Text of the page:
Miss Julie

James Sheldon and Charlotte Hamblin in Miss Julie at the Jermyn Street Theatre.

There are glaring gaps in my education and one of them was filled in on Monday evening at the Jermyn Street Theatre.

Strindberg wrote Miss Julie in 1888 and it must have shocked the phlegmatic Swedes who saw its first performance at the Copenhagen Students’ Union Theatre with Mrs Strindberg playing Miss Julie. The play largely consists of a dialogue between Miss Julie and her father’s valet. They do break off their discussions of privelege, class, emotional development to have sex but otherwise not much happens.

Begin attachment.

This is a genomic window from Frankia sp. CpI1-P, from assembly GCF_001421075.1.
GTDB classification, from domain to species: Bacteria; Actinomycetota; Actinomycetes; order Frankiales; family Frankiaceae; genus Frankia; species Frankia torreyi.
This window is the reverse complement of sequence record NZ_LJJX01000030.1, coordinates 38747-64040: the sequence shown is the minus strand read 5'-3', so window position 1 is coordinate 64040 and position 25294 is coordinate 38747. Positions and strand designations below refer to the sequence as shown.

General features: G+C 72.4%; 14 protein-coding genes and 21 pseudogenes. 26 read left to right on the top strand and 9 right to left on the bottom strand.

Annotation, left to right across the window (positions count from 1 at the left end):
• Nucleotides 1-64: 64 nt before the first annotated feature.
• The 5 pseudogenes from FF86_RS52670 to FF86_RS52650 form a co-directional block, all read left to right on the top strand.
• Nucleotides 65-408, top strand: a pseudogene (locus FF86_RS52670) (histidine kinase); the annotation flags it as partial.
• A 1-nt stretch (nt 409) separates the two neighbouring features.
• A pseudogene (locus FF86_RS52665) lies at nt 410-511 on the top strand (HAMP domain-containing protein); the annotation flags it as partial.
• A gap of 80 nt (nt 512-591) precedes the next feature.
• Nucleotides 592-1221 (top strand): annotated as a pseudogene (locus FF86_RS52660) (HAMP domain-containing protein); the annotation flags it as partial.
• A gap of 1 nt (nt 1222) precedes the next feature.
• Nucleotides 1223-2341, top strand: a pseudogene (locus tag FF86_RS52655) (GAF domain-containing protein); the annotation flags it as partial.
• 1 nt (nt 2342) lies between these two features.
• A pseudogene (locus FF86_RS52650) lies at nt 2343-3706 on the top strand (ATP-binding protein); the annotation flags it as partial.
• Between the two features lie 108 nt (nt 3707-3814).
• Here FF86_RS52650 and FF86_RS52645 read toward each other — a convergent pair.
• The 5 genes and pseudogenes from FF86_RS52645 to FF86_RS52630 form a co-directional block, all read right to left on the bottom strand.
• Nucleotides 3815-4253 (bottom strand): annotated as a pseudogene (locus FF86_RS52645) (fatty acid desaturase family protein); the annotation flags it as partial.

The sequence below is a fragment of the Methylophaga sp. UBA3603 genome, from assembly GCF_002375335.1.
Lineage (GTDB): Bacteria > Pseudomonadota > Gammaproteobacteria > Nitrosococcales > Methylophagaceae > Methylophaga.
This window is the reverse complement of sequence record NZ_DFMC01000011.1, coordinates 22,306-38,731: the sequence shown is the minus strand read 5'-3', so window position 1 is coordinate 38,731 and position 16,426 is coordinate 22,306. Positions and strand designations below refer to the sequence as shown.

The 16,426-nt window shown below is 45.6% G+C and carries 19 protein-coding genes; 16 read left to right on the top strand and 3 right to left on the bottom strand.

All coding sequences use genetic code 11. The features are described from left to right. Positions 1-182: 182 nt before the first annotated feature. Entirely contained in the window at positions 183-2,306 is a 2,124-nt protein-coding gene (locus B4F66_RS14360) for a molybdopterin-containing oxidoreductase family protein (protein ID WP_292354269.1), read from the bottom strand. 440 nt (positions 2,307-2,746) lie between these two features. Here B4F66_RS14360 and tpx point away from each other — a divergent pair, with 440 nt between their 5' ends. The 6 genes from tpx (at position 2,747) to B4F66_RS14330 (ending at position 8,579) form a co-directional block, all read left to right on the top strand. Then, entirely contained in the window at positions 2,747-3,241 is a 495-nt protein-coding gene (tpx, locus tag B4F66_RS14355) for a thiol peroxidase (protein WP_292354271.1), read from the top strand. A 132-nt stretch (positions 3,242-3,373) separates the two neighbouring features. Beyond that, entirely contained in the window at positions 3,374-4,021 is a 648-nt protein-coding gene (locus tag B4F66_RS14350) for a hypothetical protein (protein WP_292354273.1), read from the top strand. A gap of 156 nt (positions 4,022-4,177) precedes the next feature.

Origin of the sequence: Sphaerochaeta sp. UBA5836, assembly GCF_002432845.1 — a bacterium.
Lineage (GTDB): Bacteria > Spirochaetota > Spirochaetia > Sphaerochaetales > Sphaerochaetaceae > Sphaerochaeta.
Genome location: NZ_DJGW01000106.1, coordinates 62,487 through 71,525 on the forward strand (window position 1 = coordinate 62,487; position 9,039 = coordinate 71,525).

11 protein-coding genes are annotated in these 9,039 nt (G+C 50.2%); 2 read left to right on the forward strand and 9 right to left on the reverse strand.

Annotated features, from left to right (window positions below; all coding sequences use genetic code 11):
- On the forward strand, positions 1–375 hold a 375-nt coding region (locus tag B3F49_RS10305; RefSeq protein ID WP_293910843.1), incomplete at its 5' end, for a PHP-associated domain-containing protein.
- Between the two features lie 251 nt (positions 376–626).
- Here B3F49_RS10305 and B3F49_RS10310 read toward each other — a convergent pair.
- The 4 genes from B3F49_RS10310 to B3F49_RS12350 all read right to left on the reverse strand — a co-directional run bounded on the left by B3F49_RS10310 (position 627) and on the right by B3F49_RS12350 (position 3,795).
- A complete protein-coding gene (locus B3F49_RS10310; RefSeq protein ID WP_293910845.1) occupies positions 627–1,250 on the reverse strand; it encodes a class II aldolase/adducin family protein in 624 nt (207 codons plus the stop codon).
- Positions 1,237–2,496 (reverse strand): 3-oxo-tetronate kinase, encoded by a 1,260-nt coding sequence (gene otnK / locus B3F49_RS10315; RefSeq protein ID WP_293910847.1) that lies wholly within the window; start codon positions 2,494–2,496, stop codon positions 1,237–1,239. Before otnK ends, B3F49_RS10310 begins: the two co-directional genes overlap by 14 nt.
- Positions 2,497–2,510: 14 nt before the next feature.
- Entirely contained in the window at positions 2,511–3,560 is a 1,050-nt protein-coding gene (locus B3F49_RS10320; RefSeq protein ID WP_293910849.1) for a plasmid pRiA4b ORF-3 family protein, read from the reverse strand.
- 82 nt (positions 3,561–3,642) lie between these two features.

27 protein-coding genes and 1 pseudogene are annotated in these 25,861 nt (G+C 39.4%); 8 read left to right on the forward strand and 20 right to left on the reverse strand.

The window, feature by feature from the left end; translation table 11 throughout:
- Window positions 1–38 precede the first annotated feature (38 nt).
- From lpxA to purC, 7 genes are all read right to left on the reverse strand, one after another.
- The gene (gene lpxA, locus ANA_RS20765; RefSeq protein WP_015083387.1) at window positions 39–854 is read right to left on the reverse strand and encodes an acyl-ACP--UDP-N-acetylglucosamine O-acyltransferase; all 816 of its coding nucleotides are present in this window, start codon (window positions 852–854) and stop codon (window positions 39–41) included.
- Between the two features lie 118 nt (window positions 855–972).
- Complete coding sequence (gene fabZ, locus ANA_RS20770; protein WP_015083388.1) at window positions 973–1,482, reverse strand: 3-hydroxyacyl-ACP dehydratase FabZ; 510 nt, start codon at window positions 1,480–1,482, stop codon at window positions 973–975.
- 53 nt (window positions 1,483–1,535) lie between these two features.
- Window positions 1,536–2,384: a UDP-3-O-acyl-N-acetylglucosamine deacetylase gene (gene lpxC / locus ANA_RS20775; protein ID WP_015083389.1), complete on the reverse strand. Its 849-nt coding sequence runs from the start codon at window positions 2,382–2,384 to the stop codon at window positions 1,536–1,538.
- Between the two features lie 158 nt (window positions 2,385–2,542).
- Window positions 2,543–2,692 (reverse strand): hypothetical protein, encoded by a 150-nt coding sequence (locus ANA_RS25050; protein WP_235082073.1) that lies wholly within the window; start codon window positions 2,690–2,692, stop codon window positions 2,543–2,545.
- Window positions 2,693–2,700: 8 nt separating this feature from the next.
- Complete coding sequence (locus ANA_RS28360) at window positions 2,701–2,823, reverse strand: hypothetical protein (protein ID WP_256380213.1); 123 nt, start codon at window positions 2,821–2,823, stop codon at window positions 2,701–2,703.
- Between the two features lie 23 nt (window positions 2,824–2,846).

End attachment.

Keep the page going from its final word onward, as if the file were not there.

If I’m making it sound dull it emphatically isn’t. It is ninety minutes of highly charged theatre and the Jermyn Street is a perfect venue for such an intimate play. In this production Charlotte Hamelin steals the show as that mixed-up minx, Miss J. She is imperiously upper class as she seduces the valet and then almost insane afterwards. James Sheldon as the valet sometimes struck wrong notes. I wonder if he would have been more convincing if he had adopted and stuck to a regional English accent? Credit must also go to Howard Brenton whose adaptation makes the play as powerful today as it was in 1888. Incidentally it had to be shown in the Student’s Union to overcome the technicality of the censor banning it from a public theatre when he saw the dress rehearsal. The Stage describes the Jermyn Street production as “intense and visceral” – no denying that but I’d just like to add that it is cathartic theatre of the first order. I doubt this film version  is as good, even with pug content.

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